It was one of those buoyant exchanges of power in Washington. John White, the outgoing chairman of the Democratic National Committee, called for quiet, rededication, enjoyment and a toast. "Let's raise our glasses to our new chairman," he shouted from a podium at the Mayflower Hotel. The long room of dark suits and campaign buttons responded with a cheer and a few glasses from the cash bar.
In taking the reins of power of Washington's current outsiders, Charles Manatt asked for quiet (shushing into the microphone twice) and harmony, teased White, mentioned his wife, and said, in effect, on with the show.
This was the formal Washington debut of the new DNC chairman's natural and carefully-honed art of politics, built on his reputation as a sophisticated juggler of interests and as a low-key manager. A few years ago, former Rep. James Corman recalls, he was hosting a significant political dinner with some well-heeled California Democrats. Manatt, then chairman of the California Democrat Party, circulated, swapping political stories, getting commitments, devising strategies. Then he disappeared into Corman's study.
"I found him talking on the phone to his son about the Little League game, discussing batting averages, who got to play, all the statistics," remembered Corman. "He has tremendous flexibility and sense of responsibility. Most of all, he doesn't neglect things."
That reputation yesterday earned Manatt the chairmanship of the Democratic National Committee. "The time is right," said Manatt, sipping a soda in his campaign suite at the Sheraton Washington, toward the end of his own aggressive and expensive campaign to lead the fractured party. "Politics has been a lifetime avocational involvement. I love the policy discussions. I enjoy, to a point, most all of it. I don't enjoy the incessant discussions on issues that some groups fundamentally wouldn't ever decide, and some of the turf and ego battles."
A lawyer and banker, Manatt, 44, has been the head of the California party twice, terms that coincided with some Ronald Reagan's command of the state. Until yesterday, he was the chairman of the national party's finance council. How he helped erase the 12 years of party debt was described by Peter Kelly, his DNC finance successor at last night's reception. "He works on a high degree of personal contact. He's relaxed, jocular. In a speech he will make about 12 personal references to the people in the audience. It's Anaheim-humor, dry, very current event-oriented." Evan Dobelle, a past party treasurer, elaborated, "Chuck does it the most successful way, you don't call people all the time, you don't always call them about money. But you call, make them feel part of the team, talk about business, the family. When Chuck calls you don't know if it's about tennis, lunch or $5,000."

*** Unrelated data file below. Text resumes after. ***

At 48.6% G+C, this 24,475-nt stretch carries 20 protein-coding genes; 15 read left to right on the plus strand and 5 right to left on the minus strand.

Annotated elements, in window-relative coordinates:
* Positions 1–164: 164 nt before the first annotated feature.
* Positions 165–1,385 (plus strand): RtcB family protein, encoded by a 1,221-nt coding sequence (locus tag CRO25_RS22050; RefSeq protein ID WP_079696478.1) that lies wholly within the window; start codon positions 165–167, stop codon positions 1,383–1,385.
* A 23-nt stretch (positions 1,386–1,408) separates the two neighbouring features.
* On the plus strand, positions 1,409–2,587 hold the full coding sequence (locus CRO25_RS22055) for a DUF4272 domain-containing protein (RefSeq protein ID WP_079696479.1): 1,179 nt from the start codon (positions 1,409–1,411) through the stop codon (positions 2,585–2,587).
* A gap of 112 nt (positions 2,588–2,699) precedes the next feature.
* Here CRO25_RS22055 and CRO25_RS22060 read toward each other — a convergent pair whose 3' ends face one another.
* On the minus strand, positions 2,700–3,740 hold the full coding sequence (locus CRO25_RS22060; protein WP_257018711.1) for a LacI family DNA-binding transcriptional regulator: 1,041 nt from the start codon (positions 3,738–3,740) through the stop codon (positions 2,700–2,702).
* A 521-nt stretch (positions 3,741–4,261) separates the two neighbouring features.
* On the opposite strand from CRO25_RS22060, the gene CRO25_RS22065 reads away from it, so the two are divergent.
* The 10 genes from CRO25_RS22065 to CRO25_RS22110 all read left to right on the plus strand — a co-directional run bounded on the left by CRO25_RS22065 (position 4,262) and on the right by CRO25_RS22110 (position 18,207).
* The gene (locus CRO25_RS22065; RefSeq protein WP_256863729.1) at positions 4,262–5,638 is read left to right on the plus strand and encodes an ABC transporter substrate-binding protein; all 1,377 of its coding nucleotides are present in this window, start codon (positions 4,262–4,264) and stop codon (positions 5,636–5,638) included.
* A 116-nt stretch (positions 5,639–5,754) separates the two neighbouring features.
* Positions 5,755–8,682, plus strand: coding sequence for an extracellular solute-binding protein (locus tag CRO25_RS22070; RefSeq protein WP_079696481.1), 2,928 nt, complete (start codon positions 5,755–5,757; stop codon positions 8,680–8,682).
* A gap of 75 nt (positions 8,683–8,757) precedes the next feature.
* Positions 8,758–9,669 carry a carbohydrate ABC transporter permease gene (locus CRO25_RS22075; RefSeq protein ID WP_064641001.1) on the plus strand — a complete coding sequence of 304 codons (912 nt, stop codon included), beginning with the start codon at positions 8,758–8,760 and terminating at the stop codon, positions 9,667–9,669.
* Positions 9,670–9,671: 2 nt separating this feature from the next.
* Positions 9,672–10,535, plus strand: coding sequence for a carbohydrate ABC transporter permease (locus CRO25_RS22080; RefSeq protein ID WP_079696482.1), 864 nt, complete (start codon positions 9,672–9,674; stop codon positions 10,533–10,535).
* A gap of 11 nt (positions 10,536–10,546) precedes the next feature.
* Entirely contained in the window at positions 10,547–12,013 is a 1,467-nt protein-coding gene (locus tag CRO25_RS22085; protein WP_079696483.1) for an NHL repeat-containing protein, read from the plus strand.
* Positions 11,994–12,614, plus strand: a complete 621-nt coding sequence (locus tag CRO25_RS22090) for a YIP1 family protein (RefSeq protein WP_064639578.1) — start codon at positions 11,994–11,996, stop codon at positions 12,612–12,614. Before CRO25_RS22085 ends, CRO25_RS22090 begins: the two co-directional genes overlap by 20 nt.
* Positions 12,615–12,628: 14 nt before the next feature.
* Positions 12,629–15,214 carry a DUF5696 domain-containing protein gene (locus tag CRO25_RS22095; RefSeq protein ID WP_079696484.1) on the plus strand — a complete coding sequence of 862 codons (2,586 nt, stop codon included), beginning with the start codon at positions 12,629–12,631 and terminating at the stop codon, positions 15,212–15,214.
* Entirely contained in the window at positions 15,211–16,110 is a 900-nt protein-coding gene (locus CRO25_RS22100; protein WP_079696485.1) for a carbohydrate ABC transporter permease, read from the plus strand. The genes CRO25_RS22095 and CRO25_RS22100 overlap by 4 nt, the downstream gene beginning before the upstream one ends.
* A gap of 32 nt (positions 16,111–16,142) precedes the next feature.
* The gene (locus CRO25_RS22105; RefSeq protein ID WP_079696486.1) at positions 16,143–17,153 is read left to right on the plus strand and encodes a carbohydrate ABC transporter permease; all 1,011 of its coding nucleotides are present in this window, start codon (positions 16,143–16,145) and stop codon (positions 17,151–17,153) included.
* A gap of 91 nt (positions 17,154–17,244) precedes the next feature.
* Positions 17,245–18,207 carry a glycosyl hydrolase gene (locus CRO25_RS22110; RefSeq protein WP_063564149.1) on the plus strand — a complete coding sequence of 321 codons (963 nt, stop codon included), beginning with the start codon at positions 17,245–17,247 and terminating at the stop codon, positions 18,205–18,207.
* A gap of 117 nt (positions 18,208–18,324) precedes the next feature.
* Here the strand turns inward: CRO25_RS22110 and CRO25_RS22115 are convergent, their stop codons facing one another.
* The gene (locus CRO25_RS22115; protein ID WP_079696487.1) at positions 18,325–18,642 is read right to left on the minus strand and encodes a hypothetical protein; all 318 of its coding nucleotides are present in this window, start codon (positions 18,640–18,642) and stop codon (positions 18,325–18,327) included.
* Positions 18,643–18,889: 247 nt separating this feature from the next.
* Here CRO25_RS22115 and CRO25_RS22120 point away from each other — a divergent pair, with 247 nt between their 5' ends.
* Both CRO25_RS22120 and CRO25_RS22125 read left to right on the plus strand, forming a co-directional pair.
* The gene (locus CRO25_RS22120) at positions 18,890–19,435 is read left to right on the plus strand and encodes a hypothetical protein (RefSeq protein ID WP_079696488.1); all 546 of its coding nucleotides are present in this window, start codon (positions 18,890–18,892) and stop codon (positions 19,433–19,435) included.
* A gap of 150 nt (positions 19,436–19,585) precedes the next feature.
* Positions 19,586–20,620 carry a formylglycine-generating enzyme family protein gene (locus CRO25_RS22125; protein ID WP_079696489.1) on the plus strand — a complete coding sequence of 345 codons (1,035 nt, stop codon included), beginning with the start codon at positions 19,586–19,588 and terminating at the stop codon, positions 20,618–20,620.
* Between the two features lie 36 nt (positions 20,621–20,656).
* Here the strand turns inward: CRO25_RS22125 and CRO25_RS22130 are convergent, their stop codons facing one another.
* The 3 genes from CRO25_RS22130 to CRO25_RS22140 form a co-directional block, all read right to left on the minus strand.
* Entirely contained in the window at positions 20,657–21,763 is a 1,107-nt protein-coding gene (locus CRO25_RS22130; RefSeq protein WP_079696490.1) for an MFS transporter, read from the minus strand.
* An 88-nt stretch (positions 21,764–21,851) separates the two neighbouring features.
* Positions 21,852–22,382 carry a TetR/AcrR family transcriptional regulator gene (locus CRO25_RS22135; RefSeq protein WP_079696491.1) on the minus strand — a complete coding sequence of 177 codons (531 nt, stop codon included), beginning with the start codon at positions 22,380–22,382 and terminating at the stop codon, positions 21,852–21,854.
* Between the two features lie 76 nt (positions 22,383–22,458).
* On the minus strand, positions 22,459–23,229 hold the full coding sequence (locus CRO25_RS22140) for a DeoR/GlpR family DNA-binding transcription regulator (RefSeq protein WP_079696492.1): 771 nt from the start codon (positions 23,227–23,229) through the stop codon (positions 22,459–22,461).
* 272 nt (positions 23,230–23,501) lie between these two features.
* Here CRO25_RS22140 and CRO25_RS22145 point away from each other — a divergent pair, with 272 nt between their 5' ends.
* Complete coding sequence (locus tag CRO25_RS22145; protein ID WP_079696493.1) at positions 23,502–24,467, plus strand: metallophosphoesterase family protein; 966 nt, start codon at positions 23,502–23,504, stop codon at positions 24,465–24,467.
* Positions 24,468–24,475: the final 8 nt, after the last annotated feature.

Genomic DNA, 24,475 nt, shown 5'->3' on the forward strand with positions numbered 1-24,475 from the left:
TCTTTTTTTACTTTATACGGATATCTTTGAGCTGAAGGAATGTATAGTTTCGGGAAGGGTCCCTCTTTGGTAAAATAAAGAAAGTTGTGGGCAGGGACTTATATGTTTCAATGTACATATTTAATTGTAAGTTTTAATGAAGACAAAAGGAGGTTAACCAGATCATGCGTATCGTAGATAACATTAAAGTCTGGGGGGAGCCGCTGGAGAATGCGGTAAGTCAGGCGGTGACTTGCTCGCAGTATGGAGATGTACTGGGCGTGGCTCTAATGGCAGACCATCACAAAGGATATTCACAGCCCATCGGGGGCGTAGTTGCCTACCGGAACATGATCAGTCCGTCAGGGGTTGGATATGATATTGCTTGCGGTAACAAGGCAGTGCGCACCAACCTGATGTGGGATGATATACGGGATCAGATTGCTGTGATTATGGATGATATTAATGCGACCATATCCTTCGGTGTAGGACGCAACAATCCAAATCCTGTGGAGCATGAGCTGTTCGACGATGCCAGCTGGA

At the reception, the old guard such as Pamela Harriman, Harry McPherson, Jim Wright, Esther Coopersmith, Claiborne Pell and Frances Humphrey Howard lined up for congratulations, along with the younger party workers, and some surrogates of Walter Mondale and Ted Kennedy. "When Manatt was head of the California party, he put it back together, got rid of Ronald Reagan, and left money in the treasury. As Harry Truman said, if you want to know the future, read the past," observed Coopersmith.
Some longtime observers question the depth of his own political views, but everyone seems to agree that Manatt has paid his dues. In California, Manatt built a reputation for working with all factions of the party. "As far as the national constituency goes, that's California," he says.
"He is a moderate Democrat," observed Joseph Cerrell, a veteran California political consultant. "His mentors were moderate but he reached out to the California Democratic Council, which is like the Americans for Democratic Action. But he hasn't gone over to the other liberals, like the Campaign for Economic Democracy of Tom Hayden.
"He can walk those eggshells of conflict. He is a practitioner rather than a philosopher. But that helps his ability to get things done. He is more in the tradition of a Ray Bliss (a past head of the Republican National Committee), a real nuts-and-bolts person. I wouldn't say he's transparent but a technician, he will defer the philosophy to others."
In some ways he does have a personal platform. He roundly criticizes all his friends who drive foreign cars. His wife has a Buick and he has a leased Eldorado.
Public office isn't one of his goals, he said. One observer thinks that decision was made in the spring of 1969, when Jerry Brown and Manatt, among 158 others, ran for the board of trustees for the Los Angeles Community College. In the race for the seven seats, Brown came in first and Manatt, 25th.